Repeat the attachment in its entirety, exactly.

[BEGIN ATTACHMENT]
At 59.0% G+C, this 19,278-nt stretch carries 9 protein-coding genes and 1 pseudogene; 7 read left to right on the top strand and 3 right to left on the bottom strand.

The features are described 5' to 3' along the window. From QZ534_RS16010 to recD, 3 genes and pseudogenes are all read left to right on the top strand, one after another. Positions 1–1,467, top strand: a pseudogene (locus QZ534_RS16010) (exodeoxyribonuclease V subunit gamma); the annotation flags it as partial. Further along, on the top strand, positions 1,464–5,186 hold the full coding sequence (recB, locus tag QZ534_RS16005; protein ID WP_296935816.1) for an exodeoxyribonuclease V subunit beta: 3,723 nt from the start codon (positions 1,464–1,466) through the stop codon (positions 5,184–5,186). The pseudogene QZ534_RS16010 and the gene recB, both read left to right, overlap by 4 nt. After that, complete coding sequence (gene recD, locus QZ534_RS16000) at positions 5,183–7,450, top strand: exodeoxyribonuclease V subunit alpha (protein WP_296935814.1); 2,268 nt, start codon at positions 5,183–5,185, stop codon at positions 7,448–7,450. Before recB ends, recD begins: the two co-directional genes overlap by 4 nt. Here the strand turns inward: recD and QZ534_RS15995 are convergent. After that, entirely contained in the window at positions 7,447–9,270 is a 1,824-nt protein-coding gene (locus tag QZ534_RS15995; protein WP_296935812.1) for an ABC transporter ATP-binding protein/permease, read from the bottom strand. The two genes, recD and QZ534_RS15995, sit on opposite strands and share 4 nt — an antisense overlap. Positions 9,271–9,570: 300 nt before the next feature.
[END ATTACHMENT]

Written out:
At 59.0% G+C, this 19,278-nt stretch carries 9 protein-coding genes and 1 pseudogene; 7 read left to right on the top strand and 3 right to left on the bottom strand.

The features are described 5' to 3' along the window. From QZ534_RS16010 to recD, 3 genes and pseudogenes are all read left to right on the top strand, one after another. Positions 1–1,467, top strand: a pseudogene (locus QZ534_RS16010) (exodeoxyribonuclease V subunit gamma); the annotation flags it as partial. Further along, on the top strand, positions 1,464–5,186 hold the full coding sequence (recB, locus tag QZ534_RS16005; protein ID WP_296935816.1) for an exodeoxyribonuclease V subunit beta: 3,723 nt from the start codon (positions 1,464–1,466) through the stop codon (positions 5,184–5,186). The pseudogene QZ534_RS16010 and the gene recB, both read left to right, overlap by 4 nt. After that, complete coding sequence (gene recD, locus QZ534_RS16000) at positions 5,183–7,450, top strand: exodeoxyribonuclease V subunit alpha (protein WP_296935814.1); 2,268 nt, start codon at positions 5,183–5,185, stop codon at positions 7,448–7,450. Before recB ends, recD begins: the two co-directional genes overlap by 4 nt. Here the strand turns inward: recD and QZ534_RS15995 are convergent. After that, entirely contained in the window at positions 7,447–9,270 is a 1,824-nt protein-coding gene (locus tag QZ534_RS15995; protein WP_296935812.1) for an ABC transporter ATP-binding protein/permease, read from the bottom strand. The two genes, recD and QZ534_RS15995, sit on opposite strands and share 4 nt — an antisense overlap. Positions 9,271–9,570: 300 nt before the next feature.